From Dr. W. J. COLLINS.

St. Bartholomew’s Hospital London,

Sept. 20, 1883.

Dear Sir,—I much regret that my many duties in London prevent me taking part in the International Congress of those opposed to compulsory vaccination, with whom I entirely sympathise.

Compulsion in the matter of vaccination if justifiable can only be justified on the grounds that vaccination confers a benefit upon the community or upon the individual. Now it is idle to pretend that vaccination, whose very claim is to protect against the indifference of others in respect of it, should be enforced upon public grounds.

If, on the other band, it is to be justified upon individual or private grounds, and it is urged that the State should supervise the health of its individual members, it is strange that this is the unique instance in which the State has discovered and recognised that responsibility. And it might be reasonably argued that the State could be better occupied in superintending the feeding, clothing, and rearing of infants, the injudicious management of which produces far more sickness and death among the infantile population than the neglect of vaccination.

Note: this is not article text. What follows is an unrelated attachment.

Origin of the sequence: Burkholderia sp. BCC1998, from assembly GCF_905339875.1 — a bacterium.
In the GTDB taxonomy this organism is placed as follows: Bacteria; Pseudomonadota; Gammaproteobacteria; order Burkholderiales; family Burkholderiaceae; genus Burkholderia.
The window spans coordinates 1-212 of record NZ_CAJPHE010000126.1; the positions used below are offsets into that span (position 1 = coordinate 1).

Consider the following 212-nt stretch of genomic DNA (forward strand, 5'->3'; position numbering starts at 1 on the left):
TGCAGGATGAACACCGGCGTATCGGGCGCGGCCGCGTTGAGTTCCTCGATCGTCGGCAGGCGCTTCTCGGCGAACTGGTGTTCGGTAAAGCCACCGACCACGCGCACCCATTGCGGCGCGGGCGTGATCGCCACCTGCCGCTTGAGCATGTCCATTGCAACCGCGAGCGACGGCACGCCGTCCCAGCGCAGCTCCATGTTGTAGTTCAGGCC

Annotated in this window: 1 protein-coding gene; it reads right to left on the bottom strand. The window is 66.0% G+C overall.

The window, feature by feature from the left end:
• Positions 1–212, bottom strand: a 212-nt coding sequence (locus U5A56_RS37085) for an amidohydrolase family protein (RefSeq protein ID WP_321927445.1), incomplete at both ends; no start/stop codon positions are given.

If the State is to be the custodian of individual health, it should be so thoroughly and universally, and not interfere in the matter of a single disease, like small-pox, which statistics in this country at any rate show to have persisted, nay increased, in spite of a compulsory vaccination organisation, "as perfect as a system can be made, and as efficient as could be desired."

Again, I am myself perfectly convinced that all zymotic diseases arise from and are intensified by insanitary conditions and surroundings; that the abolition of the latter is the only radical method of stamping out this class of disease, that to put out one by a special prophylactic, while the conditions which produce all abound, is as illogical as it is impracticable; and that further, when that prophylactic is fraught with risk which, though it may be small, is yet not certainly avoid able, compulsory vaccination becomes cruel as well as ineffectual.

Wishing the Congress a successful meeting, and that its influence may be widely felt. I am, yours fraternally,

W. J. COLLINS, M.D., B.S., B.Sc. (Lond.) M.R.C.S. Eng.; Resident Obstetrician to St. Bartholomew’s Hospital, and. Surgeon to the Western Ophthalmic Hospital.


DR. COLLINS, M.D., Licentiate of the Royal College of Physicians, Edinburgh, M.R.C.S., Eng., &c., 1866.

I have no faith in vaccination; nay, I look upon it with the greatest possible disgust, and firmly believe that it is often the medium of conveying many filthy and loathsome diseases from one child to another, and no protection whatever against small pox. Indeed, I consider we are now living in the JENNERIAN epoch for the slaughter of innocents, and the unthinking portion of the adult population.—(Twenty years experience of a Public Vaccinater.)